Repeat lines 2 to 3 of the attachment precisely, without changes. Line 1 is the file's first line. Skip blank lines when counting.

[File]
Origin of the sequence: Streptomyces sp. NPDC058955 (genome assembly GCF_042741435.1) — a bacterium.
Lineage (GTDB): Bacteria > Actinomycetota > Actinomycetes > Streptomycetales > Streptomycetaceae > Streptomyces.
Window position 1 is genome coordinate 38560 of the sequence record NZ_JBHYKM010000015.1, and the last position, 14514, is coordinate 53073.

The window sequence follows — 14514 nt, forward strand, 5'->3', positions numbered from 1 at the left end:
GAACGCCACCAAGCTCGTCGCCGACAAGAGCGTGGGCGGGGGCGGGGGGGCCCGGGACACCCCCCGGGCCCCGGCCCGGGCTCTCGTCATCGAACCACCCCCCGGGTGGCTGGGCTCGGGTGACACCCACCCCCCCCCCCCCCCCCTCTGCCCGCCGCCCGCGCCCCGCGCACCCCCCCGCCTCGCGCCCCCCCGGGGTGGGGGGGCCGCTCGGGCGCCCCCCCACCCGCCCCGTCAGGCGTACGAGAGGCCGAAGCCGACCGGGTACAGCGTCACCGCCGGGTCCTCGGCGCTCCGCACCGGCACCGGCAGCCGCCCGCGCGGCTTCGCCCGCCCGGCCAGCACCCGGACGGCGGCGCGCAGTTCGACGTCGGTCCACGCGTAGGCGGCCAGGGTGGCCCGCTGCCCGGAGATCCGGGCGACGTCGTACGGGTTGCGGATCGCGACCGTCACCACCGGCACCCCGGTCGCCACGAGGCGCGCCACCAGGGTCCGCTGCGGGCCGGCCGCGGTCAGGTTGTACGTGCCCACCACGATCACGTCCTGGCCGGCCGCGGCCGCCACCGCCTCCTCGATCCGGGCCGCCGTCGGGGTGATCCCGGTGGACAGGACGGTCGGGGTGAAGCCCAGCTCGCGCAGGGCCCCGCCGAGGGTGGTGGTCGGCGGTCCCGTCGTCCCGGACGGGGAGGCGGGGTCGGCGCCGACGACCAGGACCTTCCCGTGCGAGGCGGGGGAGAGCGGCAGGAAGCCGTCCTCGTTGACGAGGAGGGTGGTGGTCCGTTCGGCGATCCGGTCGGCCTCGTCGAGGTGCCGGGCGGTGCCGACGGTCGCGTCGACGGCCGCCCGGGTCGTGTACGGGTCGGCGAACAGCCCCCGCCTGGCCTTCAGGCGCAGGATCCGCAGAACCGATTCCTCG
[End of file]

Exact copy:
Lineage (GTDB): Bacteria > Actinomycetota > Actinomycetes > Streptomycetales > Streptomycetaceae > Streptomyces.
Window position 1 is genome coordinate 38560 of the sequence record NZ_JBHYKM010000015.1, and the last position, 14514, is coordinate 53073.